Why vapers are much more likely to get Covid-19 and lung damage.
The latest signs are that vaping is helping some smokers give up cigarettes, and that it is more effective than other cessation methods, such as patches or gum. In fact, recent research from the University of Otago, Wellington, suggests the most common reason for using vaping devices is to quit or cut down on smoked tobacco.
However, that same study highlighted a concern. Aside from the quitters, the cohort that vaping most appeals to is youth. And in the era of Covid-19, as evidence emerges that vaping is a risk factor, this is especially problematic.
It is early days with this coronavirus, but we know it can trigger deadly levels of lung inflammation, and one new study from Stanford University School of Medicine has shown that young people who vape are five to seven times more likely to be infected with the virus than those who don't.
"Teens and young adults need to know that if you use e-cigarettes, you are likely at immediate risk of Covid-19, because you are damaging your lungs," says the study's senior author, Bonnie Halpern-Felsher.
About a third of Kiwi kids have tried vaping, according to the most recent research, and the number of regular young users is rising. That's no surprise to Tim O'Connor, who has seen it for himself. He is headmaster of Auckland Grammar School, where smoking was never too much of a problem until vaping became an epidemic.
"It's not like in my day with kids disappearing behind the bike sheds for a smoke," he says. "In fact, we were seeing more marijuana than cigarettes. But now we're dealing with vaping every week, and tens of students at a time. Some are going into the toilets to vape between classes and others are attempting to vape in class."
Auckland Grammar has taken a strong stand, banning pupils from a nearby fast-food restaurant where they were recruiting older kids to go to a nearby vape shop and make purchases for them. O'Connor issues warnings in school assemblies about vaping. And a senior staff member regularly devotes time to meeting with kids who have been caught, and their parents, most of whom are horrified because they had no idea what their kids were up to.
"With cigarettes, you knew your kids were smoking, because you'd smell it on their clothes, but vaping is an invisible habit – some of the products don't emit any vapour," says O'Connor.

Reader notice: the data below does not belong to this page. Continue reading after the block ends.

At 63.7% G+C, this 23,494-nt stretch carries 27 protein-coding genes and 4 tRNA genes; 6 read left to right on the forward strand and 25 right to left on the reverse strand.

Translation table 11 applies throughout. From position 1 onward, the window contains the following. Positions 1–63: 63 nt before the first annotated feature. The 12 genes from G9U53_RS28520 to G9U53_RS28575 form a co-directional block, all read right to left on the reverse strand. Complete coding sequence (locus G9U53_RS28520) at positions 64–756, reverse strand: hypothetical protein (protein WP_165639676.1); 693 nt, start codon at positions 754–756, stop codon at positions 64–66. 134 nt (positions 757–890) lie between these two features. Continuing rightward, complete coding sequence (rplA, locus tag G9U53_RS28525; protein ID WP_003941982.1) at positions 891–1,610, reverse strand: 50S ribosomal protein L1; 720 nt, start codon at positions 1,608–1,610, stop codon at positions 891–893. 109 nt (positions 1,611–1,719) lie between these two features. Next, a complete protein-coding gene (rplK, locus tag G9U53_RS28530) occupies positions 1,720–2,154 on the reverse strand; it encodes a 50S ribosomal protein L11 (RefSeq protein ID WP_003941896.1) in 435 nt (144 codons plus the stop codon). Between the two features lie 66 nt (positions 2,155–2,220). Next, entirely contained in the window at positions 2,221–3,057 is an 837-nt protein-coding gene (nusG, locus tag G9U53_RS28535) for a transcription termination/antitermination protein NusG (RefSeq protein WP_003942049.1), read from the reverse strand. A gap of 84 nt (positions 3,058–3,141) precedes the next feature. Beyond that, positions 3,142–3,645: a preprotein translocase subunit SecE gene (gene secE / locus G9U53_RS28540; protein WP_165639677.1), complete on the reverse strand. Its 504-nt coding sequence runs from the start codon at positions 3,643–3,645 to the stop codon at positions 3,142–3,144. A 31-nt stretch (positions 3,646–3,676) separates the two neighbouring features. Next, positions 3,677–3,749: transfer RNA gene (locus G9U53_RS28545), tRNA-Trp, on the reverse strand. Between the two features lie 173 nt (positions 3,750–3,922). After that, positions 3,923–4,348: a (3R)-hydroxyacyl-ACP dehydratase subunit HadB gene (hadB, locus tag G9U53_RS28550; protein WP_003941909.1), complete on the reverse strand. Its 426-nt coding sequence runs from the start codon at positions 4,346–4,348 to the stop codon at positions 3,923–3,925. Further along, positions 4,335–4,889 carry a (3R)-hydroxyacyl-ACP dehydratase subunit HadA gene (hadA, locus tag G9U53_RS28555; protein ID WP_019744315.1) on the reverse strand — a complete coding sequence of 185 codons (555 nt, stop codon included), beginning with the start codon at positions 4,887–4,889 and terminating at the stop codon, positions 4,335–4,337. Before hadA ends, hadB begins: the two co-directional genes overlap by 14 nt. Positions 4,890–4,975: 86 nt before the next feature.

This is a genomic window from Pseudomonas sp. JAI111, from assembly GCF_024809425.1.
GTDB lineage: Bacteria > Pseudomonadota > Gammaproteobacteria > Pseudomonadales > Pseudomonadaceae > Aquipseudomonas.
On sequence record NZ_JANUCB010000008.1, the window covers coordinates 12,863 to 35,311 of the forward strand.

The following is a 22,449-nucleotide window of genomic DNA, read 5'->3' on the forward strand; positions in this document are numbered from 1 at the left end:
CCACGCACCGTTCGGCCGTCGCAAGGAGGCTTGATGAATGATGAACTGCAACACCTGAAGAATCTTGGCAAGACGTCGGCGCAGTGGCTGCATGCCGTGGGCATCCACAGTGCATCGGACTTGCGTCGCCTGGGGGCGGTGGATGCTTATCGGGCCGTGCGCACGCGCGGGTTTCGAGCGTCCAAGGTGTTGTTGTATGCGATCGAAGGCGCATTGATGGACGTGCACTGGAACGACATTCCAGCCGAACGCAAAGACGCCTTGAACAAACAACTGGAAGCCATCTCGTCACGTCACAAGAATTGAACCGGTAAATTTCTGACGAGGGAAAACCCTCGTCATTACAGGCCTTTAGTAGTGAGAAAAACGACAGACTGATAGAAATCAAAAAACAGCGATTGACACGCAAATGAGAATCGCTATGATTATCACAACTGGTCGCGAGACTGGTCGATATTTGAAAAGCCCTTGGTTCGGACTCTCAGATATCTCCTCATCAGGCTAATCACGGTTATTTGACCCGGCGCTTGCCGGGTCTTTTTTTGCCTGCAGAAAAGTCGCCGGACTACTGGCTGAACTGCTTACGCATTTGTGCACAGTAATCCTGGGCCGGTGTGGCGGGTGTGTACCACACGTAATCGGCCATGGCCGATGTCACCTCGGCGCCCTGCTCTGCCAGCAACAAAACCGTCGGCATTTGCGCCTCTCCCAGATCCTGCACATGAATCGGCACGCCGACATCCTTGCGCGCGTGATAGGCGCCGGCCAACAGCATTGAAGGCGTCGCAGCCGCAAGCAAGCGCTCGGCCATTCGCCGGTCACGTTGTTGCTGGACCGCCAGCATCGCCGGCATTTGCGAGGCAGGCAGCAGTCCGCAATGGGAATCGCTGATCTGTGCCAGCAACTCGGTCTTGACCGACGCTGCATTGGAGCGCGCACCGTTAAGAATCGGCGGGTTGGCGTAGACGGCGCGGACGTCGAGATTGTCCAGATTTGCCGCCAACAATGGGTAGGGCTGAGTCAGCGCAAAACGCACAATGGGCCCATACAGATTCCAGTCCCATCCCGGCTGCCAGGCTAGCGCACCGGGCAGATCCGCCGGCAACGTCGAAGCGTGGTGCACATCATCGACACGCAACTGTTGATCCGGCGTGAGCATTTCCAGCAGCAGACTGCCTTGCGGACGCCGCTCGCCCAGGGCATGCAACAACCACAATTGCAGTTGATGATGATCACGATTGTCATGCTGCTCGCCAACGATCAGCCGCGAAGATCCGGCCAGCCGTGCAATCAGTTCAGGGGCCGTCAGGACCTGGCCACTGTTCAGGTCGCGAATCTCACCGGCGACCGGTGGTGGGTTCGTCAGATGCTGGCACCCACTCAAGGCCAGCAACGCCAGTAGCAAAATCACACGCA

Scientific consensus holds that vaping is far less harmful than traditional cigarettes, but it isn't risk free. And whether it is up to 95 per cent safer – a statistic that tends to be bandied about – is looking increasingly unlikely.
One US study found that users of the common vape flavours menthol and mint are exposed to high levels of the carcinogen pulegone, which is banned by the US Food and Drug Administration as a food additive. And when cinnamon flavour is heated, it creates a unique aldehyde – cinnamaldehyde – which can damage the respiratory system. There are thousands of other flavours containing ingredients that are potentially toxic.
Aaron Scott is a respiratory scientist at Birmingham University. He isn't anti-vape, believing that for cigarette addicts, particularly those suffering the progressive lung condition chronic obstructive pulmonary disease (COPD), it is a less harmful habit. But Scott is concerned about the new, younger generation of vapers.
His research focuses on the immune response within the lungs. He works with alveolar macrophages, sentinel cells that are exposed to everything we breathe. Scott has looked at the effect of vaped e-liquid on these cells and found that both those that contain nicotine and those that don't are toxic to the macrophages. Even in smaller doses, where it doesn't kill them, it is pro-inflammatory.
When e-liquids are vaped, humectants, such as propylene glycol and vegetable glycerine, heat up to make the vapour. As they break down, they generate other, more harmful components, including highly toxic formaldehyde. The alveolar macrophages react, bringing in other cells, such as neutrophils, whose main job is to ingest micro-organisms.
"Alveolar macrophages are fantastic and they'll deal with it," says Scott.
Continue vaping over and over, and sparking the same immune response, and in time it will create chronic lung inflammation. "You'll start to see that same early signal of harm you get with cigarette smoking," says Scott. "It's not as pronounced – cigarette smoking is the gold standard of harm you can do yourself – but eventually we're going to get to the same end result."
This month sees the first phase of the Smokefree Environments and Regulated Products (Vaping) Amendment Act take effect. Vaping will be banned in workplaces and sales to under-18s will be prohibited, as will advertising and sponsorship of products.
O'Connor is among those who believe the act doesn't go far enough.
"It's a start, but if the purpose of vaping is to help people addicted to cigarette smoking, then I think vapes should be prescription-only and with limited flavours," he says.